Criminal Justice-COAS | Discretion in Criminal Justice
P493 | 22197 | Luskin

When a police officer uses deadly force, when a prosecutor offers a
reduced plea, when an immigration official detains an asylum seeker,
or when a housing board gives a tenant an extension to pay back
rent, discretion is exercised.  We know that discretion is
ubiquitous in criminal justice, yet what do we know of its nature
and exercise?  What is the place of individual judgment within a
structure of rules?  How do people reach decisions in criminal
justice settings, and how are their choices affected by social,
economic, and political factors?   When is discretion
discrimination?  How can discretion be limited or guided in
desirable directions?

This course will examine the nature of discretion, where and why it
arises, and what influences its exercise.  By the end of the
semester, students should be able to analyze the sources of
discretion and the influences on it across a variety of criminal
justice settings.  Students also should be able to describe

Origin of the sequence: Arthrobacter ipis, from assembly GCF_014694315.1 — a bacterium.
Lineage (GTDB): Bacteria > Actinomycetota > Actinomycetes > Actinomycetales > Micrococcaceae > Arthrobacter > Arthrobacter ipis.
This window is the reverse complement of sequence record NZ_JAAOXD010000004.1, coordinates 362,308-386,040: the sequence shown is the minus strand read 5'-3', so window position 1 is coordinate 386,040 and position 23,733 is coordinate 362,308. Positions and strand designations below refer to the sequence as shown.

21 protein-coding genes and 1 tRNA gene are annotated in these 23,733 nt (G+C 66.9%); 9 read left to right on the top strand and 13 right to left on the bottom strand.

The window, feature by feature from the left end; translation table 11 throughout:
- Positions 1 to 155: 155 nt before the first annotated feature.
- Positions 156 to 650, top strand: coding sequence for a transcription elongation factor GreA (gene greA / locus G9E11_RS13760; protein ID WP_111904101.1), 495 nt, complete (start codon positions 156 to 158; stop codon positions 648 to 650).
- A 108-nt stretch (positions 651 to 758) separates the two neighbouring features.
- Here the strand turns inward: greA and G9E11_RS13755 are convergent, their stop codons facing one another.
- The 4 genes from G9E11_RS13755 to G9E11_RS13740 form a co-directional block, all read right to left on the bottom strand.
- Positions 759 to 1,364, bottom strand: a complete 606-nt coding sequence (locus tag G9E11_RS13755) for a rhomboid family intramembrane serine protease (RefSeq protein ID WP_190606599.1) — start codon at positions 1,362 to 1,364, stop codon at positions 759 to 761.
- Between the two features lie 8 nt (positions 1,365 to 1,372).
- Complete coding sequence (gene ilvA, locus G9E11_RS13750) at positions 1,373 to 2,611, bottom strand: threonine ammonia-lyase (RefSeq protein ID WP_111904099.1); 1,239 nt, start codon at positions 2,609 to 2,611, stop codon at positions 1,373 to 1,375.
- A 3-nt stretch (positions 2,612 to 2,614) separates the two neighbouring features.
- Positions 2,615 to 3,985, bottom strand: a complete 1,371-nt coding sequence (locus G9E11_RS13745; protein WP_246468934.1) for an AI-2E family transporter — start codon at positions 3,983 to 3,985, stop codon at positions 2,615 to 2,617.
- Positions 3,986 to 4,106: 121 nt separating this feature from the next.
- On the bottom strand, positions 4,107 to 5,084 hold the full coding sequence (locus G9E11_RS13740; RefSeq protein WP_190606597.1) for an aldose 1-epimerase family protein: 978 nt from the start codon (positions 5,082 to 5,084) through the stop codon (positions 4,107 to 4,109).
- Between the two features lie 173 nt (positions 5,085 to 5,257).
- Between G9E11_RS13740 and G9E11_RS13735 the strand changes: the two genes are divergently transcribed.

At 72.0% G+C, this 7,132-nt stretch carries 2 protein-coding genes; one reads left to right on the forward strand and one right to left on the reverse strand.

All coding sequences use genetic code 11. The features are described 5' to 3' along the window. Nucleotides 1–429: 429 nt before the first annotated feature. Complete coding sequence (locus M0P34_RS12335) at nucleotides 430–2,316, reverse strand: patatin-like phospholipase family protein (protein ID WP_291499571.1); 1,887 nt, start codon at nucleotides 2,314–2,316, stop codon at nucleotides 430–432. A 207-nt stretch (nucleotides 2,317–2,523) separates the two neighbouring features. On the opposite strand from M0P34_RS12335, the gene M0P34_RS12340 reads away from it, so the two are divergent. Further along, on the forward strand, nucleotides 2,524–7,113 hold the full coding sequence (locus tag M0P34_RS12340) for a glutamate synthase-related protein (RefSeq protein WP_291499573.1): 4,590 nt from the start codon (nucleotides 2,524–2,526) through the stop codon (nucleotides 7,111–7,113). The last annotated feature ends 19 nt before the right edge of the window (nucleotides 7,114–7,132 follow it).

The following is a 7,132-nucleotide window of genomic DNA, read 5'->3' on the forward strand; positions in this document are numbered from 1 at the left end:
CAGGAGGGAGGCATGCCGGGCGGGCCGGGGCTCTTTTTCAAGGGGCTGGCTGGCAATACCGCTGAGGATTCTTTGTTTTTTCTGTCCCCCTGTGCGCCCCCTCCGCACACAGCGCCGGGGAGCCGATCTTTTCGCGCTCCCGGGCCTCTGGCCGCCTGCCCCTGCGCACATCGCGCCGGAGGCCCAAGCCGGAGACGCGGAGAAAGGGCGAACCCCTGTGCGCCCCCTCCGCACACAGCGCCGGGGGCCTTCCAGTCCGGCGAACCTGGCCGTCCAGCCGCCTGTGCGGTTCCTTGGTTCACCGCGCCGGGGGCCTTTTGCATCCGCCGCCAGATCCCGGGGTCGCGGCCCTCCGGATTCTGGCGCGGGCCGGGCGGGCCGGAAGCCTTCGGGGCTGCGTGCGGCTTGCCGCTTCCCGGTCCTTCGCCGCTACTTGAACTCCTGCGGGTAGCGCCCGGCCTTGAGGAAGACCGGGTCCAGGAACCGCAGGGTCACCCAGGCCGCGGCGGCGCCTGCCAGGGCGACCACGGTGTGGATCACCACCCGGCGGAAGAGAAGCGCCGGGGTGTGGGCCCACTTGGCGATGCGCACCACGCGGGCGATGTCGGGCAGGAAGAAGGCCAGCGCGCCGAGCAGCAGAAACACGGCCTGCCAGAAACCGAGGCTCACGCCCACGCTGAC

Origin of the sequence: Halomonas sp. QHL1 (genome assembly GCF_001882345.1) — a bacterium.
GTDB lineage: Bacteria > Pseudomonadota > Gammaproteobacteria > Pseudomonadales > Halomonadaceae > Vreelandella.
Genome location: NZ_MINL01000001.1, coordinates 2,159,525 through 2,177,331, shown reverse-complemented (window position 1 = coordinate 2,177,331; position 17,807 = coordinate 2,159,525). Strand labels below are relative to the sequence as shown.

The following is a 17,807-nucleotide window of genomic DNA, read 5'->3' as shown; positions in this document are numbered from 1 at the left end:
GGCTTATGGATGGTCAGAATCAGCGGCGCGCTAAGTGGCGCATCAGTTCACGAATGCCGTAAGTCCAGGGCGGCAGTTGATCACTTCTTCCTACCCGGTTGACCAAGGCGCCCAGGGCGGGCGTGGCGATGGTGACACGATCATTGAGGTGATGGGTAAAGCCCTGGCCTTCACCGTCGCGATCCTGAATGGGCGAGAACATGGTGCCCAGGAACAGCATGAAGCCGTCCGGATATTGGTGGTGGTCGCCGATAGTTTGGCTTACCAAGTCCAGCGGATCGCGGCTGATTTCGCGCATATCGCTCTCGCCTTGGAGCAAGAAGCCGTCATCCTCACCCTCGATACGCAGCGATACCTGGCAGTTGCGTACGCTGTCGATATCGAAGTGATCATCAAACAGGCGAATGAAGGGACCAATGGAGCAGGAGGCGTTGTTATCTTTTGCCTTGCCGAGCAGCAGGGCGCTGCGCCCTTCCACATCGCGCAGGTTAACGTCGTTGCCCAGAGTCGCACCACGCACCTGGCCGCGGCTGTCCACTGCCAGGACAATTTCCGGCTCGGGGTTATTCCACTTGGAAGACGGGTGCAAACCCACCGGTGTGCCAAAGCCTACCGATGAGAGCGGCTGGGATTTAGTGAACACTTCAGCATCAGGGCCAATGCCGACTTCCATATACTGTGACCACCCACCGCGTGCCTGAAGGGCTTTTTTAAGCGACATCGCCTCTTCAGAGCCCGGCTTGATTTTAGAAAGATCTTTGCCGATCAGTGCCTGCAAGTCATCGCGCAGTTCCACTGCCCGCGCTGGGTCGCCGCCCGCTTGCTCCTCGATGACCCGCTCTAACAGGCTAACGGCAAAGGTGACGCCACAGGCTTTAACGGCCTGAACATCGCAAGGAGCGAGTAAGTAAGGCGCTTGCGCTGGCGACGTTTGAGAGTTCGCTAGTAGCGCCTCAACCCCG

alternative approaches to improving the exercise of discretion and
to use current research to evaluate the strengths and weaknesses of
theses approaches.


All required reading for the course will be found in two edited
books and a course reader.

Gelsthorpe, Loraine, and Nicola Padfield, eds. 2003. Exercising
Discretion:  Decision-Making in the Criminal Justice System and
Beyond. Portland, Oregon: Willan Publishing.

Walker, Samuel.  1993.  Taming the System: The Control of Discretion
in Criminal Justice, 1950-1990.  New York:  Oxford University

Criminal Justice P493, Discretion in Criminal Justice.  ClassPak
Publishing. Indiana University.  2007.


Students' performance will be evaluated through short essays, a
final exercise, and class participation.

Class meeting:  Thursdays, 2:30-5:00

Instructor:  Professor Mary Lee Luskin, criminal justice department